David Laws lost his daughter Laura to a drug overdose when she was 17. Laws helped get the Georgia 911 Medical Amnesty law passed and wants to keep overdoses from happening to other families.
For Pickens County resident David Laws, opioid overdoses aren’t just statistics. Four years ago, Laws lost his daughter to an overdose and he has dedicated his life to keeping them from happening in the future.
His daughter Laura’s battle with drugs began like so many others who become substance abusers. She was prescribed a liquid opioid after she broke her jaw playing sports in high school. That was when she was 15. It was just two years later when she OD’d at a friend’s house. Laura had been in and out of recovery, including detox and a 30-day residential treatment program, but her addiction finally won.
By Diane Wagner
Legislation banning the use of cellphones while driving is being drafted for the upcoming Georgia General Assembly session and, this time around, Rep. Eddie Lumsden expects wide support.
Texting while driving was banned in 2010, but the Armuchee Republican — who serves on the House Distracted Driving Study Committee — said the compromise bill failed to stem the rise of accidents with injuries or fatalities.
“The texting law is really ineffective,” Lumsden said Wednesday. “The penalties aren’t stringent enough and there are many loopholes.”
Mike McGhee on his touring bicycle after riding the perimeter of the nation.
Mike McGhee cruised back into town Thursday on his bicycle after a 13,334-mile trip around the perimeter of the United States, saying that it was mostly fun.
Arriving a month ahead of schedule after departing on January 1, the Jasper cyclist was on his third bicycle and had spent a month recuperating after being hit by a truck in Texas on March 6 (which destroyed bike #1).
Looking back over the many days, McGhee described the trip as fun - doing something he enjoyed and visiting towns where he could have the occasional beer and a good meal and find lodging when he needed it.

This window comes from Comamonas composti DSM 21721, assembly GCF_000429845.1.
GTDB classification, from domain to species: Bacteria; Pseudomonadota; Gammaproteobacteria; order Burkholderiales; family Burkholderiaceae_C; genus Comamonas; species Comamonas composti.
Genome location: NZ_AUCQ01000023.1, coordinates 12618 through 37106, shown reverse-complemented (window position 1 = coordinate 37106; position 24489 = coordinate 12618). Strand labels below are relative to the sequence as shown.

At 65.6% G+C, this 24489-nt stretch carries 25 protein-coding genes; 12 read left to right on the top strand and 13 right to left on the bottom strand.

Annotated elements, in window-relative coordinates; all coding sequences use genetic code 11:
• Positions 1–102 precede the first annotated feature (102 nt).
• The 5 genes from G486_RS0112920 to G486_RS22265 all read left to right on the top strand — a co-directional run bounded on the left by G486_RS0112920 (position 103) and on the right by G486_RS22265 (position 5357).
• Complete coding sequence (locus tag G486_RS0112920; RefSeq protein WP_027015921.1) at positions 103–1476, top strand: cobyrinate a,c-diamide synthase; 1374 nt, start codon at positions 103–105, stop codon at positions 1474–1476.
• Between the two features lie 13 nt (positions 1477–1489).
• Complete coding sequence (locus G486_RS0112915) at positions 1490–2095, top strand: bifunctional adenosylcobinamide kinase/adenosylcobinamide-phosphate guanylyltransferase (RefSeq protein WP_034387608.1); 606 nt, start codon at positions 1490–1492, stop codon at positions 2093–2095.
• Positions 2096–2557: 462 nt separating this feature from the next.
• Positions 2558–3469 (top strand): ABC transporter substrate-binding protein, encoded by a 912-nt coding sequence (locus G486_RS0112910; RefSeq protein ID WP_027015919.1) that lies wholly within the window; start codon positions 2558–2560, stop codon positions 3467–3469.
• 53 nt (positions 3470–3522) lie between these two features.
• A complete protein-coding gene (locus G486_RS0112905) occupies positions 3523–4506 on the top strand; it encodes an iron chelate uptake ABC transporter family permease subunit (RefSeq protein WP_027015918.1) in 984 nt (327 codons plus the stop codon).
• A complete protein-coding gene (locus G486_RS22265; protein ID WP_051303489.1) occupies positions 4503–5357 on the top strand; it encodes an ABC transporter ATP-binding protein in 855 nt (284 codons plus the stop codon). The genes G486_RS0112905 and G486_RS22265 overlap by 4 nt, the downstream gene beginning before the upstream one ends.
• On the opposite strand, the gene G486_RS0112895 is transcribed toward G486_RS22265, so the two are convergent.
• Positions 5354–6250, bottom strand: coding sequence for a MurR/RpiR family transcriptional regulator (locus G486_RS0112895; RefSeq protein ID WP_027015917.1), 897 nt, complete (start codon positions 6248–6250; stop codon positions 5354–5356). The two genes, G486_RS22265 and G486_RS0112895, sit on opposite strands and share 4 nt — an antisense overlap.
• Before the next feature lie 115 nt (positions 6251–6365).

“I got to see stuff, talk to people,” he said. “It’s a simple lifestyle; you know exactly what you are going to do the next day.”
Angela Reinhardt / Photo
Pickens High School’s special education students take turns adding ingredients to make a batch of cookie dough for the Dragon Snack program, funded in part by the state’s Innovation Fund Tiny Grant.
On a recent afternoon, the smell of fresh baked cookies filled the Dragon Snack Shack at Pickens High School, where special education students were busy measuring, pouring, and mixing up the week’s batch of goodies - oatmeal peanut butter cookies.
“We’ll do muffins, cookies, and other types of treats each week,” said special ed teacher Diane Hicks, who along with teacher Darya Schmidt wrote and received a $6,500 grant through the Governor’s Office of Student Achievement for their Dragon Table program, which has four project areas where special ed students develop a variety of life and business skills.
A shot from one of the downtown New Year's Eve celebrations hosted by the City of Japser.
The Jasper Merchants Association is working to salvage the New Year’s Eve celebration after the city council voted to not fund it at their last meeting. However, the volunteer group knows it won’t be easy to get the party started.
“It’s not a done deal,” said the merchant’s vice president Kirk Raffield. “I’m not going to say we are going to have one, but we will go before the council and petition them to let it occur.” Be sure to see our editorial this week, "Time is of the essence with New Year's Eve decision.
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